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✏Scientific American Book Summary : Monthly magazine devoted to topics of general scientific interest.
📒The Higgs Boson ✍ Scientific American Editors
✏The Higgs Boson Book Summary : The Higgs Boson: Searching for the God Particle by the Editors of Scientific American Updated 2017 Edition! For the fifth anniversary of one of the biggest discoveries in physics, we’ve updated this eBook to include our continuing analysis of the discovery, of the questions it answers and those it raises. As the old adage goes, where there’s smoke, there’s fire. Where there is effect, there must be cause. The planet Neptune was found in 1846 because the mathematics of Newton's laws, when applied to the orbit of Uranus, said some massive body had to be there. Astronomers eventually found it, using the best telescopes available to peer into the sky. This same logic is applied to the search for the Higgs boson. One consequence of the prevailing theory of physics, called the Standard Model, is that there has to be some field that gives particles their particular masses. With that there has to be a corresponding particle, made by creating waves in the field, and this is the Higgs boson, the so-called God particle. This eBook chronicles the search – and demonstrates the power of a good theory. Based on the Standard Model, physicists believed something had to be there, but it wasn't until the Large Hadron Collider was built that anyone could see evidence of the Higgs – and finally in July 2012, they did. A Higgs-like particle was found near the energies scientists expected to find it. Now, armed with better evidence and better questions, the scientific process continues. This eBook gathers the best reporting and analysis from Scientific American to explain that process – the theories, the search, the ongoing questions. In essence, everything you need to know to separate Higgs from hype.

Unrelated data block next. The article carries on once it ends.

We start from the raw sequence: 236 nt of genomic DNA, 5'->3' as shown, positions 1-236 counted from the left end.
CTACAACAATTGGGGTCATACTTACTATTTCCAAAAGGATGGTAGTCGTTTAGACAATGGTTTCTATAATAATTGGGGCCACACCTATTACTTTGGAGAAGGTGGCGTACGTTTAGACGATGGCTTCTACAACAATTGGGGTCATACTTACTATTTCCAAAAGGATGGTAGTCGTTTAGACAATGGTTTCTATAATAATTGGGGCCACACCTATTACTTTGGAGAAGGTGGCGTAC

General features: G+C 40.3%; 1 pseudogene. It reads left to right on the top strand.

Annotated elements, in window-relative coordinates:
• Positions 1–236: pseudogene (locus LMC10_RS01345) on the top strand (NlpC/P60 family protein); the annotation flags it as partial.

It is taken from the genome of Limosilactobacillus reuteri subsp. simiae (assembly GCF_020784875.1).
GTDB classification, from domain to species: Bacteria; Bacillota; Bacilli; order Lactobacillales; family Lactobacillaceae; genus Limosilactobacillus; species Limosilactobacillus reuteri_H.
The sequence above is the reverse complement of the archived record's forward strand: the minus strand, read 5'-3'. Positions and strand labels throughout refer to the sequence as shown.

📒Scientific American The Amateur Astronomer ✍ Scientific American